Take a walk. Perhaps a prayer walk. Start with the pastor and one or two others. Notice people. Go to the neighborhood association meetings. Talk to people. Learn their names. Listen to their story. Do NOT wear your church t-shirt or hand out flyers. Get to know them. It is not a one-off conversation but the beginning of a relationship. Learn about their hopes and dreams and hurts and struggles. Ask them how you can partner together to make that concern better. Then be the church and get busy. It may be homelessness, food challenges, help with day care, homework, absent fathers needing mentors or any one of any number of things. Partner with other non-profits.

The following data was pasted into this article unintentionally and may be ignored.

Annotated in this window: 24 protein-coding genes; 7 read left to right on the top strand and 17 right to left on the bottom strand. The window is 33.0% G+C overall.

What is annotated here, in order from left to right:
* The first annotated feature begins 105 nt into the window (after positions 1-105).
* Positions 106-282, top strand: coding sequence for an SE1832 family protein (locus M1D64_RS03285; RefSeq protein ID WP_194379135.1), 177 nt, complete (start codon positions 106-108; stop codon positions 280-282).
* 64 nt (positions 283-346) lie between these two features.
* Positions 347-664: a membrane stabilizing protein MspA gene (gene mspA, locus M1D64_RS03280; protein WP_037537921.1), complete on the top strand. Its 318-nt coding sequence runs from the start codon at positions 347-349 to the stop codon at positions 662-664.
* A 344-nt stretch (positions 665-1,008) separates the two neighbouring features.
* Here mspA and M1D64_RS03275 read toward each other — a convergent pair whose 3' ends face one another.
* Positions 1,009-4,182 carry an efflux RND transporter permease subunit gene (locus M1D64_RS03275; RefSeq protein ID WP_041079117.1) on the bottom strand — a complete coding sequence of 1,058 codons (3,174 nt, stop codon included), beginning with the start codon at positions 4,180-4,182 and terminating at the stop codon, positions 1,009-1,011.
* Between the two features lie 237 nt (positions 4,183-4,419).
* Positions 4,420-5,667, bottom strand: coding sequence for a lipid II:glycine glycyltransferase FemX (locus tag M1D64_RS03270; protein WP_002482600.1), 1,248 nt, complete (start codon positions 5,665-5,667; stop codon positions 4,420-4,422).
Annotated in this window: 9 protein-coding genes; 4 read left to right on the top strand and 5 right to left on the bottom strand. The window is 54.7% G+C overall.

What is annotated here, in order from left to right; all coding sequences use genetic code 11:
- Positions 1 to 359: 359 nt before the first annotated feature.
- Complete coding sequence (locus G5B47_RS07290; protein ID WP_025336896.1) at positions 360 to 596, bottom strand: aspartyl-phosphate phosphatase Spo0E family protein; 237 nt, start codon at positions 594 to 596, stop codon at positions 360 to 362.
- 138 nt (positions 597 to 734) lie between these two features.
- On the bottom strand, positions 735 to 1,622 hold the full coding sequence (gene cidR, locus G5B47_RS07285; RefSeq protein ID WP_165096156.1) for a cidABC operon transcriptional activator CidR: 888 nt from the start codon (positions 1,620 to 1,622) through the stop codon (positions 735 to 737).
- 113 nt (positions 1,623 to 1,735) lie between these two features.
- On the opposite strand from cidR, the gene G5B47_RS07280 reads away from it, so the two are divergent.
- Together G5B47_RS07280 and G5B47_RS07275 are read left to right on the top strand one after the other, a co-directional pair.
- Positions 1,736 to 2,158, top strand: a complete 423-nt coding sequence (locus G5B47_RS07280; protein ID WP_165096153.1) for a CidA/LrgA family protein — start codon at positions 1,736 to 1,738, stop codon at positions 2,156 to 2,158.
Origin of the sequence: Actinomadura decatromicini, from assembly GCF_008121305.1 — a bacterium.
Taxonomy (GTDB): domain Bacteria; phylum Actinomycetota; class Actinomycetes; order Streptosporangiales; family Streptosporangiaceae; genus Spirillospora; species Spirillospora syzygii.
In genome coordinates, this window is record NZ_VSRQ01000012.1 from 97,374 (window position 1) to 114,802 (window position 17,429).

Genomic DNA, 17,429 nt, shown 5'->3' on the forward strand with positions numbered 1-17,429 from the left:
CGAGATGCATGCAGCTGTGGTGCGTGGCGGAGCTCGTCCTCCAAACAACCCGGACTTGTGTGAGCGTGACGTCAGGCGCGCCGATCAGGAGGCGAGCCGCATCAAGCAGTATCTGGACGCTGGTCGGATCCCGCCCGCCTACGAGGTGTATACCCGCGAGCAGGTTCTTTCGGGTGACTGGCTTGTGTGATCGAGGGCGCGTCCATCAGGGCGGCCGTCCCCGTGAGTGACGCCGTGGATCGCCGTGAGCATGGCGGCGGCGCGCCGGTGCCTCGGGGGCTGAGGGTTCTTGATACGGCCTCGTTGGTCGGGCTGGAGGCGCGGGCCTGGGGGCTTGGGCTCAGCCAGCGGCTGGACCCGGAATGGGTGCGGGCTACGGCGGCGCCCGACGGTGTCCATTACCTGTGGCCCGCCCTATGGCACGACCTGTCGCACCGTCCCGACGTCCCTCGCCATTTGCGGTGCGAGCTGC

The blessed surprise is that along the way, those people will experience love and hope. You will be the ones blessed to deliver it. You will likely have conversations about what you believe. You will probably offer to pray for them and their deep seated fears and challenges. Then the follow up conversations will be about how God is answering those prayers. They may go to church. It may even be your church. So you had better be ready for guests, just like you would get your home ready for visitors. (See the list at the beginning above.)